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Antique v Vintage v Retro – A Quick Guide

Here at the Scottish Antique and Arts Centre, we frequently get asked what the difference is between common terminology used to describe items offered for sale by our dealers.

While all three terms, “antique” “vintage” and “retro” do muster connotations of “old,” understanding the specific meanings that people knowledgeable about the trade attach to these words will go a long way toward clearer communication.

In fact, for some categories in particular, the word “antique” is very specific, and there are certain laws about the buying and selling of these items based on whether they meet specific qualifications.


Generally, most people involved with the buying and selling of antiques are in agreement that to be described as thus, the item should be at least 100 years old.

The Oxford English dictionary definition is: A collectable object such as a piece of furniture or work of art that has a high value because of its age and quality. The term is also used as an adjective when describing “ Antique Furniture” Antique Jewellery”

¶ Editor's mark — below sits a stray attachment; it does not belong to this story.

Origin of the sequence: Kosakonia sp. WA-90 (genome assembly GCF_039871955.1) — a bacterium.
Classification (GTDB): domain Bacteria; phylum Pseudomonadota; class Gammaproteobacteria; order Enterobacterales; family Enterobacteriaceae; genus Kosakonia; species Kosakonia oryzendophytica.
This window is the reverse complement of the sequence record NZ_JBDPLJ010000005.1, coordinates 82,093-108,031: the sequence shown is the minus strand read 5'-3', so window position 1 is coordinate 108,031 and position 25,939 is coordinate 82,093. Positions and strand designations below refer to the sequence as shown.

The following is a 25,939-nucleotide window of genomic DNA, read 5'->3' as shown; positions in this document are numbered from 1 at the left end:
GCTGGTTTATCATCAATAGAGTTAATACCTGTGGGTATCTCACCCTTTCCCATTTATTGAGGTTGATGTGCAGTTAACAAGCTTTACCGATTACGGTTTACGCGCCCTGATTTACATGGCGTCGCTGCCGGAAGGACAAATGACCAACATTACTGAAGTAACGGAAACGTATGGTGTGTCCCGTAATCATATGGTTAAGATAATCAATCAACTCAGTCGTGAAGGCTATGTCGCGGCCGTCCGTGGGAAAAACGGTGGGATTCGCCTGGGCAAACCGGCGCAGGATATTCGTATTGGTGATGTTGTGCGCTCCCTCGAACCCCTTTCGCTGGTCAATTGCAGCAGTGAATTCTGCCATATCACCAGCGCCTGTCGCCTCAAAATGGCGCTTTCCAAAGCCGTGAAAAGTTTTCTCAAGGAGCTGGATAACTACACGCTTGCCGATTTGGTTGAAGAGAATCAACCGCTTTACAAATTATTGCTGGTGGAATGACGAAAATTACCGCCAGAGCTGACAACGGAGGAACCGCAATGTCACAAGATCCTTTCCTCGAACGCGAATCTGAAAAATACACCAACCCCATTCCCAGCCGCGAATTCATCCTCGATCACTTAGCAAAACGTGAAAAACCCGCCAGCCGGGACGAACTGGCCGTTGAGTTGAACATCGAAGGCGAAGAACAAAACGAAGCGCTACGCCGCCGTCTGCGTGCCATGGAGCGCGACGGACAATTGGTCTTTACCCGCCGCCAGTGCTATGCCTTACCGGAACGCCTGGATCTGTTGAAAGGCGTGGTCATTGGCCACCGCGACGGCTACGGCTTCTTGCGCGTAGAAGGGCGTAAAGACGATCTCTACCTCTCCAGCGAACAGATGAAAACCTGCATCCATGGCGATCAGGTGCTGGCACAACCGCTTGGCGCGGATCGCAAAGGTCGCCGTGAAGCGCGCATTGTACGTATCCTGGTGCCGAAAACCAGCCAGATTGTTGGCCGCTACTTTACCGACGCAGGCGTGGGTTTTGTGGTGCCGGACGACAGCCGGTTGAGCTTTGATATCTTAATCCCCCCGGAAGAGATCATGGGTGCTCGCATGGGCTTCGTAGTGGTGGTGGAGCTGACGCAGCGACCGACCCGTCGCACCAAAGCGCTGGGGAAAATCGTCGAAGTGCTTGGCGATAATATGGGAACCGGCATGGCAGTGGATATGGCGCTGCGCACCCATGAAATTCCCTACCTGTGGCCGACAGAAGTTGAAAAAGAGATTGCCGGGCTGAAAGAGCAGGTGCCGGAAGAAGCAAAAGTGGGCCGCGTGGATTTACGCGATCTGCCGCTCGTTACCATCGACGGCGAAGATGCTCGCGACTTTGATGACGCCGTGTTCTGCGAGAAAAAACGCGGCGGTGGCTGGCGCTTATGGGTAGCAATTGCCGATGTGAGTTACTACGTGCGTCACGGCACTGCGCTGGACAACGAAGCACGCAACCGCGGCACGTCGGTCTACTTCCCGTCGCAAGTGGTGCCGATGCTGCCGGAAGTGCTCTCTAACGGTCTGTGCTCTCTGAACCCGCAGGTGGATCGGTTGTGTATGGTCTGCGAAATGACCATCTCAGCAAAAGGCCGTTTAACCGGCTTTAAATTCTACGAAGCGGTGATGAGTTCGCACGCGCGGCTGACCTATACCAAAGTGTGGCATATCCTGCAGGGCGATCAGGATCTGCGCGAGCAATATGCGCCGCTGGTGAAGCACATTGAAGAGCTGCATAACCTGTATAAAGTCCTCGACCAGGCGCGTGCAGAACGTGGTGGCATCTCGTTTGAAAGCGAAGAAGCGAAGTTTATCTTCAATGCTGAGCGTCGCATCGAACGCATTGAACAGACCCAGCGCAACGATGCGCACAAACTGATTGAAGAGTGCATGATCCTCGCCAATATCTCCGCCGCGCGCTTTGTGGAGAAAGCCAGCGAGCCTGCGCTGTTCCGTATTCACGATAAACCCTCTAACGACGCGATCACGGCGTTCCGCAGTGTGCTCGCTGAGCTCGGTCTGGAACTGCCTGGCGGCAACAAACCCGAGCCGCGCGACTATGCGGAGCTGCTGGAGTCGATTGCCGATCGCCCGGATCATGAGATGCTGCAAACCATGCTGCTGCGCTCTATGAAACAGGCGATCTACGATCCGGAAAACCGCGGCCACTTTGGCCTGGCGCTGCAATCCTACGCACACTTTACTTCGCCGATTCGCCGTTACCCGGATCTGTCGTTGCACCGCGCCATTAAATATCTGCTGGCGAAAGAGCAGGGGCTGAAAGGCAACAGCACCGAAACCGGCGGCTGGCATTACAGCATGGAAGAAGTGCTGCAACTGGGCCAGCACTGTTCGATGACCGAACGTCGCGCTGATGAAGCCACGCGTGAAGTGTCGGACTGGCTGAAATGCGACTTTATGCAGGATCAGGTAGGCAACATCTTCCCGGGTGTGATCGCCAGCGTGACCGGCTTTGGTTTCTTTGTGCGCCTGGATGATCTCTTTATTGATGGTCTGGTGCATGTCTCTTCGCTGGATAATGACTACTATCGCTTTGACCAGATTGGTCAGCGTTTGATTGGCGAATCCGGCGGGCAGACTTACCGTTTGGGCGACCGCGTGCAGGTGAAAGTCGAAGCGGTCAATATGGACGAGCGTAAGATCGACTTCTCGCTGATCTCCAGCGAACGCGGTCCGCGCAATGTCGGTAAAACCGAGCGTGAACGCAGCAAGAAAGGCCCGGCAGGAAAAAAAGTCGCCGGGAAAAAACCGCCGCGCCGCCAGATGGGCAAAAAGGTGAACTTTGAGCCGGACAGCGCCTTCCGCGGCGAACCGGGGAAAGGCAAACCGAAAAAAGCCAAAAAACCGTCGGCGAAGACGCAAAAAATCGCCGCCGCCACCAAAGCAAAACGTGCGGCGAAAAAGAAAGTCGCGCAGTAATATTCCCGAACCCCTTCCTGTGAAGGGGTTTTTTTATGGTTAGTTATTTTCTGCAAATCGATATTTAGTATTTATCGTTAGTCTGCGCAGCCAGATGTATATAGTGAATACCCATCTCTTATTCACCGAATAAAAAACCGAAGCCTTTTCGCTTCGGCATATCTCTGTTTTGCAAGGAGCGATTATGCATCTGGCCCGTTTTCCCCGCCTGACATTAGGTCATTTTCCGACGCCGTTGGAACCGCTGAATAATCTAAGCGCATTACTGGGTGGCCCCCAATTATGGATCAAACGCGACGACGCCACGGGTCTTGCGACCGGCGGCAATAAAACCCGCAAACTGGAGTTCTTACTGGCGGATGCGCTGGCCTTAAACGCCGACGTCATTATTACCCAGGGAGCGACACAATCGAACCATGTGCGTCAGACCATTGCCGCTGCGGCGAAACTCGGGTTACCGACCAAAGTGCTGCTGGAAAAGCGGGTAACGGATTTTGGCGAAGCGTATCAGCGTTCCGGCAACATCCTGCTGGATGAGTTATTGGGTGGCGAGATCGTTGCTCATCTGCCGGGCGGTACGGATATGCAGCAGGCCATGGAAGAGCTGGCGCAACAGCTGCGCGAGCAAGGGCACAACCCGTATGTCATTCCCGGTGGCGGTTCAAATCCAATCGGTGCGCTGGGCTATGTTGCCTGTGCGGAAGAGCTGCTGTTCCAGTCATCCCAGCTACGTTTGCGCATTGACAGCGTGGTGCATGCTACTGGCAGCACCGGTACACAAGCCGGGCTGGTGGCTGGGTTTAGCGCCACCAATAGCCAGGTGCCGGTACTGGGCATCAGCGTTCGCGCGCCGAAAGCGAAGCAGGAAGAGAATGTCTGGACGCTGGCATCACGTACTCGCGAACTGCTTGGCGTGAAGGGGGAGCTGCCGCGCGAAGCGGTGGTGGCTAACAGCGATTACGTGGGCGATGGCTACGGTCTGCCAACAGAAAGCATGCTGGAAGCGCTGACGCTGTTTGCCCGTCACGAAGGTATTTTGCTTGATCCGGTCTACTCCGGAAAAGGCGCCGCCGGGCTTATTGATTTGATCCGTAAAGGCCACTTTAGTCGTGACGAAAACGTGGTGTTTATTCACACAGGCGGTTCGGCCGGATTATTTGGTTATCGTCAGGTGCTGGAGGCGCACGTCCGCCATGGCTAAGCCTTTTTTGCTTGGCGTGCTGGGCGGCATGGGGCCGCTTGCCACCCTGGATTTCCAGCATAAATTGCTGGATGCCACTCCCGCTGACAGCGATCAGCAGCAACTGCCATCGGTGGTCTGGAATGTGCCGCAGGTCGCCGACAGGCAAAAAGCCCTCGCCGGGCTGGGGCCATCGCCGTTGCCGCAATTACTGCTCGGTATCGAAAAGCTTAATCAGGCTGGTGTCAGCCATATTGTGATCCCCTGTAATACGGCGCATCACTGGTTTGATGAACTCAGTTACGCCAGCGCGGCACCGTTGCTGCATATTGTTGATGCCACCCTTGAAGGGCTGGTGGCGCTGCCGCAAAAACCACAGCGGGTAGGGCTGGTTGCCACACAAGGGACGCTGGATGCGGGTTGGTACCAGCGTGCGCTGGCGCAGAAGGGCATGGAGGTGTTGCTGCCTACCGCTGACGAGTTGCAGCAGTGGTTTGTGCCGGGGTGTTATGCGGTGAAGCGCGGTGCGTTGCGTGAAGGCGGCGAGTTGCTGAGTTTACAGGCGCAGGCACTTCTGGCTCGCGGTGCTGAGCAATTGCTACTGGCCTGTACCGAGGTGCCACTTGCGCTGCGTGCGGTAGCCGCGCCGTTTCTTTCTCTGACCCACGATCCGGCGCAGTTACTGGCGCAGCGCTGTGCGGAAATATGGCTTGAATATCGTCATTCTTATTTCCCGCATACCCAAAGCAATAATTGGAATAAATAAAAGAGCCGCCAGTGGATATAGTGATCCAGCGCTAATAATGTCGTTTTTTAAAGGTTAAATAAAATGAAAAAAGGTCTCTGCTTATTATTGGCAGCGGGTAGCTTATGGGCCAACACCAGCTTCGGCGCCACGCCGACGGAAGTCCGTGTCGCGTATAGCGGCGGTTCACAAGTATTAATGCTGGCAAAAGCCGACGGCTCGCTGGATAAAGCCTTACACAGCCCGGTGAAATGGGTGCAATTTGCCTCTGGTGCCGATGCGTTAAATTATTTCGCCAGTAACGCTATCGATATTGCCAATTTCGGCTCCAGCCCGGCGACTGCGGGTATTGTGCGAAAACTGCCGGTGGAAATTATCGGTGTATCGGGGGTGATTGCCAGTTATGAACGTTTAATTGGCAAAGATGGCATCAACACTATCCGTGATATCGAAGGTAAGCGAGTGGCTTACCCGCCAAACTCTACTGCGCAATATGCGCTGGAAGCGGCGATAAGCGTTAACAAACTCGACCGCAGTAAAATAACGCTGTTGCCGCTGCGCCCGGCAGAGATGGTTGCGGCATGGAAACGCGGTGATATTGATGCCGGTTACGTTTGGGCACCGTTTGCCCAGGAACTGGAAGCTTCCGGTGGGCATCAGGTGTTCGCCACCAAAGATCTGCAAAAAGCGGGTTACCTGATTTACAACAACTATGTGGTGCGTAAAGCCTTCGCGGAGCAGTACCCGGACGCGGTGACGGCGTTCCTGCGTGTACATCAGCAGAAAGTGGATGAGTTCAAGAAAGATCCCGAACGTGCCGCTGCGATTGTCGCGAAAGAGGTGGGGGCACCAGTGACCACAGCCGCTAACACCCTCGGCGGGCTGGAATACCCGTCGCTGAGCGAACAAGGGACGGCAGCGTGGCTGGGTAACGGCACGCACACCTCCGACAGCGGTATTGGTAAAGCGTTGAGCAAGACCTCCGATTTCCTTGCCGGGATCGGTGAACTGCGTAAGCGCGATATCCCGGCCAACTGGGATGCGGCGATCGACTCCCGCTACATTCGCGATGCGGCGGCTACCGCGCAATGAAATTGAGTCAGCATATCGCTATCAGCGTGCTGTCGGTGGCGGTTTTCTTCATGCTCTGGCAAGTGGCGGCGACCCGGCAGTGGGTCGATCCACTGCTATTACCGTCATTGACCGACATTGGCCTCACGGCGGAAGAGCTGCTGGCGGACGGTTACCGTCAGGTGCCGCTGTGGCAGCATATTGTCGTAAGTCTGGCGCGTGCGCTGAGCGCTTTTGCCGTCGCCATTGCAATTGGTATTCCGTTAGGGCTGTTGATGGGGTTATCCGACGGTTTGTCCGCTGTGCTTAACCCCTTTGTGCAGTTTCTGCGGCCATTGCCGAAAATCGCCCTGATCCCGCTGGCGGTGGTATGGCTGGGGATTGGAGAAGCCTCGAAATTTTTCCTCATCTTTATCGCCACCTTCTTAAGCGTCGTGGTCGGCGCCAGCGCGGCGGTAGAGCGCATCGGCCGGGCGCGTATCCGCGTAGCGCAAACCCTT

This term is generally used to describe an item that has been made or produced in a particular time or era. “Vintage 1950’s dress” or “Vintage 1974 Ford Capri”

The term also denotes something of quality from a particular place or time. “Vintage Claret”

In general use, other than for wines and spirits,  the term should not be used to describe an item that is less than 20 years old.


Usually used to describe items that evoke a certain style or fashion. Generally, the item or design will be a reproduction specifically made to mimic the feel, look, fashion or style.

“The room was decorated in a 70’s retro style” “Retro 50’s furniture for sale”

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